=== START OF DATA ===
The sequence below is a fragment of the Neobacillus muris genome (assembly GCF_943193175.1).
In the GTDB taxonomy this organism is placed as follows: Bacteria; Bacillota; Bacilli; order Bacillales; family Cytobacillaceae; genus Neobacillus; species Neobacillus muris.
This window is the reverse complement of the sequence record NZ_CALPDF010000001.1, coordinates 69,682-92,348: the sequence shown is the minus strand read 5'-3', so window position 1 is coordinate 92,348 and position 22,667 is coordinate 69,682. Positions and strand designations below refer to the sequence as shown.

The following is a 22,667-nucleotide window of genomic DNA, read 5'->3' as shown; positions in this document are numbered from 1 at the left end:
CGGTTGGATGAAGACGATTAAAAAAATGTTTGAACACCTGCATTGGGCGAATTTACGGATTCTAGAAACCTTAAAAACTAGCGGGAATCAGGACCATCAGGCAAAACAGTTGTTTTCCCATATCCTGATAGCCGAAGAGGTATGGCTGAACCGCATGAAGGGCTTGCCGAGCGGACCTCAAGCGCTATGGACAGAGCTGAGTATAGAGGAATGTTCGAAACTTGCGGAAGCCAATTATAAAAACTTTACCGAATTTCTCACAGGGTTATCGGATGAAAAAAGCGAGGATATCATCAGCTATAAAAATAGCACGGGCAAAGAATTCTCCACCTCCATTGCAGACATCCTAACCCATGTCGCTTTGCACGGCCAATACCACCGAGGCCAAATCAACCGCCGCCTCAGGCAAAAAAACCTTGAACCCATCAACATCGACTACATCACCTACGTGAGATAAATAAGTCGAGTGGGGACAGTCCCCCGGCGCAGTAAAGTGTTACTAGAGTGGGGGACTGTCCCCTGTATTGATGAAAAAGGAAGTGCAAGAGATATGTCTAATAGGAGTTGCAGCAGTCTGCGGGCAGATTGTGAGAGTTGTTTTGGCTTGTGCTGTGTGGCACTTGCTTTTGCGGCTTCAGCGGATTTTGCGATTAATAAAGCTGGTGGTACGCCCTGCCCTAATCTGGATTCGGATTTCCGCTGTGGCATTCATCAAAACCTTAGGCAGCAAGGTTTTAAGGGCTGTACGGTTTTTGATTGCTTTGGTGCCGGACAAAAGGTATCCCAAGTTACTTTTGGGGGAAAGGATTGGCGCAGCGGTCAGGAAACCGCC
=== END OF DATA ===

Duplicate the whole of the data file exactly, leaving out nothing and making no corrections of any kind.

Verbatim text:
The sequence below is a fragment of the Neobacillus muris genome (assembly GCF_943193175.1).
In the GTDB taxonomy this organism is placed as follows: Bacteria; Bacillota; Bacilli; order Bacillales; family Cytobacillaceae; genus Neobacillus; species Neobacillus muris.
This window is the reverse complement of the sequence record NZ_CALPDF010000001.1, coordinates 69,682-92,348: the sequence shown is the minus strand read 5'-3', so window position 1 is coordinate 92,348 and position 22,667 is coordinate 69,682. Positions and strand designations below refer to the sequence as shown.

The following is a 22,667-nucleotide window of genomic DNA, read 5'->3' as shown; positions in this document are numbered from 1 at the left end:
CGGTTGGATGAAGACGATTAAAAAAATGTTTGAACACCTGCATTGGGCGAATTTACGGATTCTAGAAACCTTAAAAACTAGCGGGAATCAGGACCATCAGGCAAAACAGTTGTTTTCCCATATCCTGATAGCCGAAGAGGTATGGCTGAACCGCATGAAGGGCTTGCCGAGCGGACCTCAAGCGCTATGGACAGAGCTGAGTATAGAGGAATGTTCGAAACTTGCGGAAGCCAATTATAAAAACTTTACCGAATTTCTCACAGGGTTATCGGATGAAAAAAGCGAGGATATCATCAGCTATAAAAATAGCACGGGCAAAGAATTCTCCACCTCCATTGCAGACATCCTAACCCATGTCGCTTTGCACGGCCAATACCACCGAGGCCAAATCAACCGCCGCCTCAGGCAAAAAAACCTTGAACCCATCAACATCGACTACATCACCTACGTGAGATAAATAAGTCGAGTGGGGACAGTCCCCCGGCGCAGTAAAGTGTTACTAGAGTGGGGGACTGTCCCCTGTATTGATGAAAAAGGAAGTGCAAGAGATATGTCTAATAGGAGTTGCAGCAGTCTGCGGGCAGATTGTGAGAGTTGTTTTGGCTTGTGCTGTGTGGCACTTGCTTTTGCGGCTTCAGCGGATTTTGCGATTAATAAAGCTGGTGGTACGCCCTGCCCTAATCTGGATTCGGATTTCCGCTGTGGCATTCATCAAAACCTTAGGCAGCAAGGTTTTAAGGGCTGTACGGTTTTTGATTGCTTTGGTGCCGGACAAAAGGTATCCCAAGTTACTTTTGGGGGAAAGGATTGGCGCAGCGGTCAGGAAACCGCC